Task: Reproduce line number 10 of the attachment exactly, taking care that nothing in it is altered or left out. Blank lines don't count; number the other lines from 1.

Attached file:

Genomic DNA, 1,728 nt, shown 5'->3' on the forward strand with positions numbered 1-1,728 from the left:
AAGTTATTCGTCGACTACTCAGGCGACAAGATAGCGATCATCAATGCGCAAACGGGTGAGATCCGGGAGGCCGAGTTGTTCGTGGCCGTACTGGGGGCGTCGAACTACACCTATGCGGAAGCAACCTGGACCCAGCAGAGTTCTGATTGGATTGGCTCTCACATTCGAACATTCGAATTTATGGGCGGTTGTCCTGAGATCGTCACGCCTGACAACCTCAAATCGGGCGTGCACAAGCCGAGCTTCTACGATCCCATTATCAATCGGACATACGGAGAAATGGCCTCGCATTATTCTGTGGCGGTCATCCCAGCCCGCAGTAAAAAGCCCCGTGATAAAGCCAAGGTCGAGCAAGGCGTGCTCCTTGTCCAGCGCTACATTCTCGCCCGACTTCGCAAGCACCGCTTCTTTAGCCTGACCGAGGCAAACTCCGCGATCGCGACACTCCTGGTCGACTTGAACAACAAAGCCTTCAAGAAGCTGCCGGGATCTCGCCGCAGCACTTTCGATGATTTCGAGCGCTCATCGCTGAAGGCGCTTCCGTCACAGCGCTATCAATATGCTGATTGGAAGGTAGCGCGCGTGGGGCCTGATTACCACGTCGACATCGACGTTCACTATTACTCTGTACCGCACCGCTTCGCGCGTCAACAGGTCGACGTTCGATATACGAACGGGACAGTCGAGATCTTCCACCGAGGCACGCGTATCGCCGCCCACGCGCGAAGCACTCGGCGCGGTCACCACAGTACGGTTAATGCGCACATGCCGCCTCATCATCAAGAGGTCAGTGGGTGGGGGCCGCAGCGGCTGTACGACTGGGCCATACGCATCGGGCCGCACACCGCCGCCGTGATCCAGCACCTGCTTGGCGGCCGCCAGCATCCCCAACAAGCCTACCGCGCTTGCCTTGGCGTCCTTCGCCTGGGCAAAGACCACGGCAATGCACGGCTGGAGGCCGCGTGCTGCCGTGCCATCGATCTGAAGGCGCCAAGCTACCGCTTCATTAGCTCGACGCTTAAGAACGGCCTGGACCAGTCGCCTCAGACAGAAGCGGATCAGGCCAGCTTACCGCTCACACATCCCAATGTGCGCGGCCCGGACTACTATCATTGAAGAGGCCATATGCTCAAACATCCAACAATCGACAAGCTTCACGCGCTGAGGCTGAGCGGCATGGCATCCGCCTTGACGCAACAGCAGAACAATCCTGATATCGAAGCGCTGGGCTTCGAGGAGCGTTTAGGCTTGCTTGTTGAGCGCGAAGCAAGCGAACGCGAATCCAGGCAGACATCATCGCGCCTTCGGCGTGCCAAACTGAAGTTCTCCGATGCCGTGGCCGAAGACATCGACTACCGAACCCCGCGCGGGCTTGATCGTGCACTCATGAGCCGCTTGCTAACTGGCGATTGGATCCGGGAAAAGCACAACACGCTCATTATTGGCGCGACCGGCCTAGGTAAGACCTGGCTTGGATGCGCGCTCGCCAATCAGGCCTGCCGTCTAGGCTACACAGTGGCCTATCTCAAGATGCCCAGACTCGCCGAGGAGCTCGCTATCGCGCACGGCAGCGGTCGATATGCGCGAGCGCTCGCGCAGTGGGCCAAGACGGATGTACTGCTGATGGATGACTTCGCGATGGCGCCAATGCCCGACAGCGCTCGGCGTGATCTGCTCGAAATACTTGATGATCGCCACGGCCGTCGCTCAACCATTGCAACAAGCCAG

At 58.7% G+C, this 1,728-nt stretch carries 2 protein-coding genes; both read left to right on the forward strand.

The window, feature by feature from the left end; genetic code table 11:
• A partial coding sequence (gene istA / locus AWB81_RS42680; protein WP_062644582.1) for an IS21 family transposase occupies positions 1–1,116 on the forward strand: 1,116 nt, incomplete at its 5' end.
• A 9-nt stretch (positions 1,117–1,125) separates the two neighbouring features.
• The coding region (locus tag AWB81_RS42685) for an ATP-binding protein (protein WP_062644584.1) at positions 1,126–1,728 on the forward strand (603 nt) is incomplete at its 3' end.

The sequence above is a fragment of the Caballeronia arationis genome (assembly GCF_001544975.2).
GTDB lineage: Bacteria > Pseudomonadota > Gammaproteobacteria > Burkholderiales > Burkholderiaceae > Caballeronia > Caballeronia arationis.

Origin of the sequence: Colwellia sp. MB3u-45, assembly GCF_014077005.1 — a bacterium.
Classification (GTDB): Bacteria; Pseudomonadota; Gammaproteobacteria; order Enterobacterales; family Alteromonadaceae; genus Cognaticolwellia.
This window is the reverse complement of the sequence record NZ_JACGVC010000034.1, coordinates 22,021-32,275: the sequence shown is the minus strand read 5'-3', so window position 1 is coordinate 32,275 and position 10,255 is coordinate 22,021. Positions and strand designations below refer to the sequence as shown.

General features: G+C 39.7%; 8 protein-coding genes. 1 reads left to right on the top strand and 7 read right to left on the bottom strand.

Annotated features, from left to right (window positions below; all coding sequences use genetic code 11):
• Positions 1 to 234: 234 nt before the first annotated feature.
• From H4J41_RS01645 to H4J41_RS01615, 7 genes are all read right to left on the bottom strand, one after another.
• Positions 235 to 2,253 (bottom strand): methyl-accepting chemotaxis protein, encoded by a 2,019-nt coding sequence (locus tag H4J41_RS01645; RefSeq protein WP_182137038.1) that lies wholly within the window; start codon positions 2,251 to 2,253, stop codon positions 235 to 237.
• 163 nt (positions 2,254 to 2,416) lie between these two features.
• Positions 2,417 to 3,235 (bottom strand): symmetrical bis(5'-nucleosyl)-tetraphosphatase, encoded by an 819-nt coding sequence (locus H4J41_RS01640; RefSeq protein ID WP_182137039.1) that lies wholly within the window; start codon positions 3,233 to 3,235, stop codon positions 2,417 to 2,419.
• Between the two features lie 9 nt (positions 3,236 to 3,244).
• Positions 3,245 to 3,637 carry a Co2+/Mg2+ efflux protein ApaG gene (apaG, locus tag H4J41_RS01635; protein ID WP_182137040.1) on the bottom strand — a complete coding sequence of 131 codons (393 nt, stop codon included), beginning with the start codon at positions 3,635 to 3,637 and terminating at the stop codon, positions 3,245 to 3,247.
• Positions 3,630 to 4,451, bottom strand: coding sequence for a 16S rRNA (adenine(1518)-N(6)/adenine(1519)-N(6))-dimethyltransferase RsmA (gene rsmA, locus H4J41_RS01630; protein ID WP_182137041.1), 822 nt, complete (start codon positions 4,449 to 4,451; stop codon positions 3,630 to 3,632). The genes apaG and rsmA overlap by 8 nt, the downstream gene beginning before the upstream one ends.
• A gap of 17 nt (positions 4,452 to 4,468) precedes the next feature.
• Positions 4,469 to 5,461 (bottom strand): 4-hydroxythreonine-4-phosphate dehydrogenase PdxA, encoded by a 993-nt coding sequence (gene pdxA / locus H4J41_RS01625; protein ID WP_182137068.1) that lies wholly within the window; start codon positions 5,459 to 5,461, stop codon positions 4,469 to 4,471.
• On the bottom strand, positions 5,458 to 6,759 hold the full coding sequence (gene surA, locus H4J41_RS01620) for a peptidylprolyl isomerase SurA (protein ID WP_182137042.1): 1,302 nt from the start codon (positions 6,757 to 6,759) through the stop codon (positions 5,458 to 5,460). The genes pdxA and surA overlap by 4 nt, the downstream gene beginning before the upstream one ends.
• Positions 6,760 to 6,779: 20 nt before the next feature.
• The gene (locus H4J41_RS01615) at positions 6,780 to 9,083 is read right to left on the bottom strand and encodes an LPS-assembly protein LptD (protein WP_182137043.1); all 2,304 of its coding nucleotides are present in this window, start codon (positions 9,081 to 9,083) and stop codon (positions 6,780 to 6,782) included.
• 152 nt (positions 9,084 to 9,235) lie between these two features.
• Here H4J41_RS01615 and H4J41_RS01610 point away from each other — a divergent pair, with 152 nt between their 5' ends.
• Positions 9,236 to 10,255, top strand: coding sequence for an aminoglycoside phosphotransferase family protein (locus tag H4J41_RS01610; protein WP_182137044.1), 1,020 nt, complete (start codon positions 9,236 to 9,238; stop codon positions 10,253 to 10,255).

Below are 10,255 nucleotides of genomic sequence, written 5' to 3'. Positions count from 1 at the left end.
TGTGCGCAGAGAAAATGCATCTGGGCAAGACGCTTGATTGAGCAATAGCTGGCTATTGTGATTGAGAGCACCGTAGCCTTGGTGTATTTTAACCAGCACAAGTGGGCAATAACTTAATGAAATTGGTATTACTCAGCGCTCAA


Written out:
Origin of the sequence: Colwellia sp. MB3u-45, assembly GCF_014077005.1 — a bacterium.